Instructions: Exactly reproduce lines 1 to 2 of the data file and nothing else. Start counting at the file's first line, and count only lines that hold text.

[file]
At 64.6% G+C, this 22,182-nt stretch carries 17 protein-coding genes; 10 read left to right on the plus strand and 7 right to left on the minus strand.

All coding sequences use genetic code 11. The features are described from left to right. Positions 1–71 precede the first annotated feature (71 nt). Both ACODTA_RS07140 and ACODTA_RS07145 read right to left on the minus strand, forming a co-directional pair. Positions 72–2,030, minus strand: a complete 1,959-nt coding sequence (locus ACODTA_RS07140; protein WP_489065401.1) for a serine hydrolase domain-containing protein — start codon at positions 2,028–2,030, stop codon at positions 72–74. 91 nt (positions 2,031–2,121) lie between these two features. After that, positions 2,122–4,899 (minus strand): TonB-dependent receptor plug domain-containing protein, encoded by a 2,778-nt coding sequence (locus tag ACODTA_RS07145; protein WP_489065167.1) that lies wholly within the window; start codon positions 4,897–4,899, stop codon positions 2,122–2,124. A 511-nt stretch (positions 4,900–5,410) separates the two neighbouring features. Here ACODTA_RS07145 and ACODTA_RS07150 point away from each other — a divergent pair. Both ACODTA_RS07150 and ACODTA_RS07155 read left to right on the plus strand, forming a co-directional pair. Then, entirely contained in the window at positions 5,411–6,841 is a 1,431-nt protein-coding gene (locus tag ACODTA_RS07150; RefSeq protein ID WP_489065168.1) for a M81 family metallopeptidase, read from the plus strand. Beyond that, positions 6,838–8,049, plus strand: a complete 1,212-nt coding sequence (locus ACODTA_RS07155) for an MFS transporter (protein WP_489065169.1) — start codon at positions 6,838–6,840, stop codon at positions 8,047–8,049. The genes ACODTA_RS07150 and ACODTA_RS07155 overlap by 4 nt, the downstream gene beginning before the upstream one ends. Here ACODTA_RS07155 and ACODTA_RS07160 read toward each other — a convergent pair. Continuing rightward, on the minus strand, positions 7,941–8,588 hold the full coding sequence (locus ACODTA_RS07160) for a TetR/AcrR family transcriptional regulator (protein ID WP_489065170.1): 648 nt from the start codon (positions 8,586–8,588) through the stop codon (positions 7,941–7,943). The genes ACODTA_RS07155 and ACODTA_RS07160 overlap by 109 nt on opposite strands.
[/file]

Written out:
At 64.6% G+C, this 22,182-nt stretch carries 17 protein-coding genes; 10 read left to right on the plus strand and 7 right to left on the minus strand.

All coding sequences use genetic code 11. The features are described from left to right. Positions 1–71 precede the first annotated feature (71 nt). Both ACODTA_RS07140 and ACODTA_RS07145 read right to left on the minus strand, forming a co-directional pair. Positions 72–2,030, minus strand: a complete 1,959-nt coding sequence (locus ACODTA_RS07140; protein WP_489065401.1) for a serine hydrolase domain-containing protein — start codon at positions 2,028–2,030, stop codon at positions 72–74. 91 nt (positions 2,031–2,121) lie between these two features. After that, positions 2,122–4,899 (minus strand): TonB-dependent receptor plug domain-containing protein, encoded by a 2,778-nt coding sequence (locus tag ACODTA_RS07145; protein WP_489065167.1) that lies wholly within the window; start codon positions 4,897–4,899, stop codon positions 2,122–2,124. A 511-nt stretch (positions 4,900–5,410) separates the two neighbouring features. Here ACODTA_RS07145 and ACODTA_RS07150 point away from each other — a divergent pair. Both ACODTA_RS07150 and ACODTA_RS07155 read left to right on the plus strand, forming a co-directional pair. Then, entirely contained in the window at positions 5,411–6,841 is a 1,431-nt protein-coding gene (locus tag ACODTA_RS07150; RefSeq protein ID WP_489065168.1) for a M81 family metallopeptidase, read from the plus strand. Beyond that, positions 6,838–8,049, plus strand: a complete 1,212-nt coding sequence (locus ACODTA_RS07155) for an MFS transporter (protein WP_489065169.1) — start codon at positions 6,838–6,840, stop codon at positions 8,047–8,049. The genes ACODTA_RS07150 and ACODTA_RS07155 overlap by 4 nt, the downstream gene beginning before the upstream one ends. Here ACODTA_RS07155 and ACODTA_RS07160 read toward each other — a convergent pair. Continuing rightward, on the minus strand, positions 7,941–8,588 hold the full coding sequence (locus ACODTA_RS07160) for a TetR/AcrR family transcriptional regulator (protein ID WP_489065170.1): 648 nt from the start codon (positions 8,586–8,588) through the stop codon (positions 7,941–7,943). The genes ACODTA_RS07155 and ACODTA_RS07160 overlap by 109 nt on opposite strands.